How to grow an edible garden

Whether you’re a green thumb or serial plant killer, there is an option for everyone. It doesn’t need to be expensive and you don’t need to have a lot of gear. In this blog we’ll show you how.

Start simple

If you don’t have a lot of time or money, or just want something fun to do with the kids, why not grow some yummy chia sprouts to add to your next salad? All you need to do is sprinkle some chia seeds (the regular supermarket variety) onto some potting mix in a little pot or you could recycle something like an egg carton. Keep the soil moist and place your pot in a sunny position indoors (such as a window sill) or out and you’ll have little chia sprouts in no time. Your little ones will delight in seeing those tiny little seeds grow quickly into lovely fresh shoots.

Enjoy fresh herbs

Mint for you mojito? Fresh oregano for your pizza? Heck yes! If you’re ready to graduate from chia sprout growing why not try your hand at a bespoke herb garden? Herb varieties do really well in pots, so they’re great if you’re renting or don’t have a garden bed. Simply choose your favourites, plant them into a large pot and water regularly.

Fresh herbs deliver so much extra flavour to your cooking and look so pretty. Some herbs like rosemary and tarragon also flower and their blooms look really sweet cut in little bud vases.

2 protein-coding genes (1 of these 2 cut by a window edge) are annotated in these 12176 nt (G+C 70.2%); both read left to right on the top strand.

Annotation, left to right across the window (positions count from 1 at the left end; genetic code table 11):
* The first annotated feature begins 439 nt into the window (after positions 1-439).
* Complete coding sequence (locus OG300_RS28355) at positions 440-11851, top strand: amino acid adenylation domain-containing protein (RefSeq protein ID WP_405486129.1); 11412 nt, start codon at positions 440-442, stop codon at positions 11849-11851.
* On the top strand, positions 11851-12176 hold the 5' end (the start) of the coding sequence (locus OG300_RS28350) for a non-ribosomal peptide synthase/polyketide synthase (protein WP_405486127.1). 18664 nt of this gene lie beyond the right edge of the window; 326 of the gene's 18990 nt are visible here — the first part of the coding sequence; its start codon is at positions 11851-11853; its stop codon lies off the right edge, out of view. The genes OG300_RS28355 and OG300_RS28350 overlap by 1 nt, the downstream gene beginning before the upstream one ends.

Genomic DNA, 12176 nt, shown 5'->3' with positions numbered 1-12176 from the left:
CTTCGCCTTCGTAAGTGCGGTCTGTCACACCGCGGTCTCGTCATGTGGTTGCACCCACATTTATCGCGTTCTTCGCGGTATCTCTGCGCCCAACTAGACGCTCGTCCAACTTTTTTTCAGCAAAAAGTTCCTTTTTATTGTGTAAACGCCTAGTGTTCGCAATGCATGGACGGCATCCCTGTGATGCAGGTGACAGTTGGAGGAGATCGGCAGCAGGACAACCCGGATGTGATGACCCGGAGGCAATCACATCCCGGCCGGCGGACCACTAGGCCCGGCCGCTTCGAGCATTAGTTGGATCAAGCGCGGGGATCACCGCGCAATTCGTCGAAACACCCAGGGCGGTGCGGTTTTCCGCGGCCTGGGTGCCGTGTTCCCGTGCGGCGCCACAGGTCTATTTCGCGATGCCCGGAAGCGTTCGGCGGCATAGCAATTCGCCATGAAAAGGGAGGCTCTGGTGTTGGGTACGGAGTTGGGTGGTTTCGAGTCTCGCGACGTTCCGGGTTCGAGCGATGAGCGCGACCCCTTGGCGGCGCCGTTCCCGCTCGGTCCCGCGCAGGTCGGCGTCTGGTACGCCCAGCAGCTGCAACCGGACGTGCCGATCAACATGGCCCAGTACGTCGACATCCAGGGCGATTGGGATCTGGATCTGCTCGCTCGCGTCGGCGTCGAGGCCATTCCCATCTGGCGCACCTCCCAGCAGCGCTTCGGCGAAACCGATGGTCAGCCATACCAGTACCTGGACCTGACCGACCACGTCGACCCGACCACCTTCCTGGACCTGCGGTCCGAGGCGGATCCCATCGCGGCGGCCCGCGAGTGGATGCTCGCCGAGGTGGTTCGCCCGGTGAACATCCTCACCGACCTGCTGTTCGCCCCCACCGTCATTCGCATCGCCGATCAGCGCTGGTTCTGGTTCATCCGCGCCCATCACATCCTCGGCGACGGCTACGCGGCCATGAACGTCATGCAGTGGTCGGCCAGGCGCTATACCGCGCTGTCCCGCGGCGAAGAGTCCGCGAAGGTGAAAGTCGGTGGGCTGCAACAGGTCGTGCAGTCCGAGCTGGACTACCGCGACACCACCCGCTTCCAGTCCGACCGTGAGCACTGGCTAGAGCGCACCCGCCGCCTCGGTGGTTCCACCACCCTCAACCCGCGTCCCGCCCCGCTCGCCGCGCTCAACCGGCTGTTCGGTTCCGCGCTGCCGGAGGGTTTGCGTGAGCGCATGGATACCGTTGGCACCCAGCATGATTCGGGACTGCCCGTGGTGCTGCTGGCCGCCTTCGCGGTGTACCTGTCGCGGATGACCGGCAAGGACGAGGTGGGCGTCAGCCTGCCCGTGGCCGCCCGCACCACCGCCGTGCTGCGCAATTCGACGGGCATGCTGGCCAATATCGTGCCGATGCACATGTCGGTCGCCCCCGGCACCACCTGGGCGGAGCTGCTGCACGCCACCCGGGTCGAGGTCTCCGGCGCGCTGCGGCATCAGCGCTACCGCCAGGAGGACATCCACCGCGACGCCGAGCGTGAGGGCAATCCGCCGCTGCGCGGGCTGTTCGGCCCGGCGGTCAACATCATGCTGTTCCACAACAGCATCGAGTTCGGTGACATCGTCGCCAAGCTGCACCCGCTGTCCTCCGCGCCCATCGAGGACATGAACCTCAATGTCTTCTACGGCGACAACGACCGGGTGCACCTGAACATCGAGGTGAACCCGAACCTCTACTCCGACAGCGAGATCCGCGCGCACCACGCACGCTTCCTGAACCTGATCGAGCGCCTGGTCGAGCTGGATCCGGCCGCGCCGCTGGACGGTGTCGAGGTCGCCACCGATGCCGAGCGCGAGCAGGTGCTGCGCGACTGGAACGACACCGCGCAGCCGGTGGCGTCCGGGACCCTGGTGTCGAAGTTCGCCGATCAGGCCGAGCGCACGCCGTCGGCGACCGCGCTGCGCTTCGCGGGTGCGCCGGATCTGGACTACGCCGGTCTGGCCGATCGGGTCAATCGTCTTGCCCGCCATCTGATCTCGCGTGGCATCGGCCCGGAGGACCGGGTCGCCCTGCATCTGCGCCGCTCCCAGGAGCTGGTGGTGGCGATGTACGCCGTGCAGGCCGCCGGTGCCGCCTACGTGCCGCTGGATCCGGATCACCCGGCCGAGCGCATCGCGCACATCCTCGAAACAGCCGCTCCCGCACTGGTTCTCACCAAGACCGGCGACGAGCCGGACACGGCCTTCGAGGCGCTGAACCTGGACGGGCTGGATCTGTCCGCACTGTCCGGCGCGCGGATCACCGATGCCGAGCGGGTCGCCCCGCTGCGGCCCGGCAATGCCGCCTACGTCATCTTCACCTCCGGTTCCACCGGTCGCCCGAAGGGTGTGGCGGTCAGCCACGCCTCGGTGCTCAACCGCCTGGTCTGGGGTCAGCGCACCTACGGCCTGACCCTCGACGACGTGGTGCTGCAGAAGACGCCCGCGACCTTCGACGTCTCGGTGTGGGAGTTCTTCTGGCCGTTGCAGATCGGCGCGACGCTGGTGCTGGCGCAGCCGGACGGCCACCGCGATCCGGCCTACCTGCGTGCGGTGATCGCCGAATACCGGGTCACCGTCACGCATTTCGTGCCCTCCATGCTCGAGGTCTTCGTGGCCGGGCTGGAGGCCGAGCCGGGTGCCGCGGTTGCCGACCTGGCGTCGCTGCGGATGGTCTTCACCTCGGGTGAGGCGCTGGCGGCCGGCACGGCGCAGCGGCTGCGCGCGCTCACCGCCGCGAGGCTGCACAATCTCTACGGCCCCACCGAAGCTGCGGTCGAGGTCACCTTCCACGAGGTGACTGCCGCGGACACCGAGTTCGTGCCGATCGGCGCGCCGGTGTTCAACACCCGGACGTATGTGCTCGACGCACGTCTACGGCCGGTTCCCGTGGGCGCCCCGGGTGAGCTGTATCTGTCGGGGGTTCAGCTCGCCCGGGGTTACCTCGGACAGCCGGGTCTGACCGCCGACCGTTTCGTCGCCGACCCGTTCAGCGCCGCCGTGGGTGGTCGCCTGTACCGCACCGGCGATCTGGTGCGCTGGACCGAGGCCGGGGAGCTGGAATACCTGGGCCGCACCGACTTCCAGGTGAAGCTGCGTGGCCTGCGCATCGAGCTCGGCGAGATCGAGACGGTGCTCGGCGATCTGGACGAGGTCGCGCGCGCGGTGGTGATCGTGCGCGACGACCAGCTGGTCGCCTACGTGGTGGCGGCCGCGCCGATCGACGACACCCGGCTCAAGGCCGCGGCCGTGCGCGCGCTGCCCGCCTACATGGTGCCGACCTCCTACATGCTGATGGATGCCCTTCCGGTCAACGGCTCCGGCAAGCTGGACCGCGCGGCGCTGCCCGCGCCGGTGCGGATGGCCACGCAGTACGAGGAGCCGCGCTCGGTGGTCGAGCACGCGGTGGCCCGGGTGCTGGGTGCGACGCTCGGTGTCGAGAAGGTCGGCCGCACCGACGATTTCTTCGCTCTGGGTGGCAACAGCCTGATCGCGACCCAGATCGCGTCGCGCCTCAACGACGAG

Go all out with a vege patch

If you’d love to create a true kitchen garden why not jump into the deep end like me and plant yourself a full-blown vege patch. You could try a raised bed, or simply add some top soil to an existing garden in your yard.

Don’t be afraid to plant anything and everything. Seedlings are inexpensive and if your crop fails it’s really no biggy. You’ll soon learn what does and doesn’t like your climate and soil. Things that are generally easy to grow include zucchinis, tomatos, strawberries, lettuce, and citrus fruits.

Planted at the right time and with plenty of water you’ll be amazed at how well they grow with little intervention. The kids will love getting involved with planting and harvesting too.

It doesn’t take a lot to get started. My gardening kit includes gloves, secatuers, garden stakes and cloth/ties. We buy our seedlings from the local produce markets, so we can be confident that what we’re planting will be in season, and it’s cheaper.

I highly recommend investing in an irrigation system to make regular watering easier. Our go-to, budget method is to install sprinklers in the garden bed with a simple hose attachment.

For more great, reliable advice visit the Gardening Australia website.